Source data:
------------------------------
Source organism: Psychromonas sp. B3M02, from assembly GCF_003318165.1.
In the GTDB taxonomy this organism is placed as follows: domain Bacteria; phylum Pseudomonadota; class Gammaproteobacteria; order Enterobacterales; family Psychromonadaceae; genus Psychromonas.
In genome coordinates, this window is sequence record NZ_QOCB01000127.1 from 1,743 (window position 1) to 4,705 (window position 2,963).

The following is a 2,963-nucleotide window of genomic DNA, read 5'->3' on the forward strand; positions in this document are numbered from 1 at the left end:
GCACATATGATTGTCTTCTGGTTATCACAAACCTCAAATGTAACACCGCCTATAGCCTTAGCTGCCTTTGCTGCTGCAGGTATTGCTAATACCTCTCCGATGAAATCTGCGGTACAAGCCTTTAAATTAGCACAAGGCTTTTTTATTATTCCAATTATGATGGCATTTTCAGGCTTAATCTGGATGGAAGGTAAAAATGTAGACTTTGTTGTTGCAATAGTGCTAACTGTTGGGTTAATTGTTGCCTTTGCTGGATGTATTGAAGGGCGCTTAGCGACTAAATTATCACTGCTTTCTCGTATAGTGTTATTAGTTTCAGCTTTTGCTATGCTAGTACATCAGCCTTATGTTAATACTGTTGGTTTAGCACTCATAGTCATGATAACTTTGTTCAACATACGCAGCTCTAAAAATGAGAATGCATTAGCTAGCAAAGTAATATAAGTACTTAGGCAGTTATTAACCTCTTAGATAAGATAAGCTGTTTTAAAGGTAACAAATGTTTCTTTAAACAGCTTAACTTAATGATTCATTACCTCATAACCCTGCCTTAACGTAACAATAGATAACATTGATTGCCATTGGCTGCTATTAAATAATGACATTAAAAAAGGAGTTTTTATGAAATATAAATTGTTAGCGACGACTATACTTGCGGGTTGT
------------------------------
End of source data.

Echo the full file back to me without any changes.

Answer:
Source organism: Psychromonas sp. B3M02, from assembly GCF_003318165.1.
In the GTDB taxonomy this organism is placed as follows: domain Bacteria; phylum Pseudomonadota; class Gammaproteobacteria; order Enterobacterales; family Psychromonadaceae; genus Psychromonas.
In genome coordinates, this window is sequence record NZ_QOCB01000127.1 from 1,743 (window position 1) to 4,705 (window position 2,963).

The following is a 2,963-nucleotide window of genomic DNA, read 5'->3' on the forward strand; positions in this document are numbered from 1 at the left end:
GCACATATGATTGTCTTCTGGTTATCACAAACCTCAAATGTAACACCGCCTATAGCCTTAGCTGCCTTTGCTGCTGCAGGTATTGCTAATACCTCTCCGATGAAATCTGCGGTACAAGCCTTTAAATTAGCACAAGGCTTTTTTATTATTCCAATTATGATGGCATTTTCAGGCTTAATCTGGATGGAAGGTAAAAATGTAGACTTTGTTGTTGCAATAGTGCTAACTGTTGGGTTAATTGTTGCCTTTGCTGGATGTATTGAAGGGCGCTTAGCGACTAAATTATCACTGCTTTCTCGTATAGTGTTATTAGTTTCAGCTTTTGCTATGCTAGTACATCAGCCTTATGTTAATACTGTTGGTTTAGCACTCATAGTCATGATAACTTTGTTCAACATACGCAGCTCTAAAAATGAGAATGCATTAGCTAGCAAAGTAATATAAGTACTTAGGCAGTTATTAACCTCTTAGATAAGATAAGCTGTTTTAAAGGTAACAAATGTTTCTTTAAACAGCTTAACTTAATGATTCATTACCTCATAACCCTGCCTTAACGTAACAATAGATAACATTGATTGCCATTGGCTGCTATTAAATAATGACATTAAAAAAGGAGTTTTTATGAAATATAAATTGTTAGCGACGACTATACTTGCGGGTTGT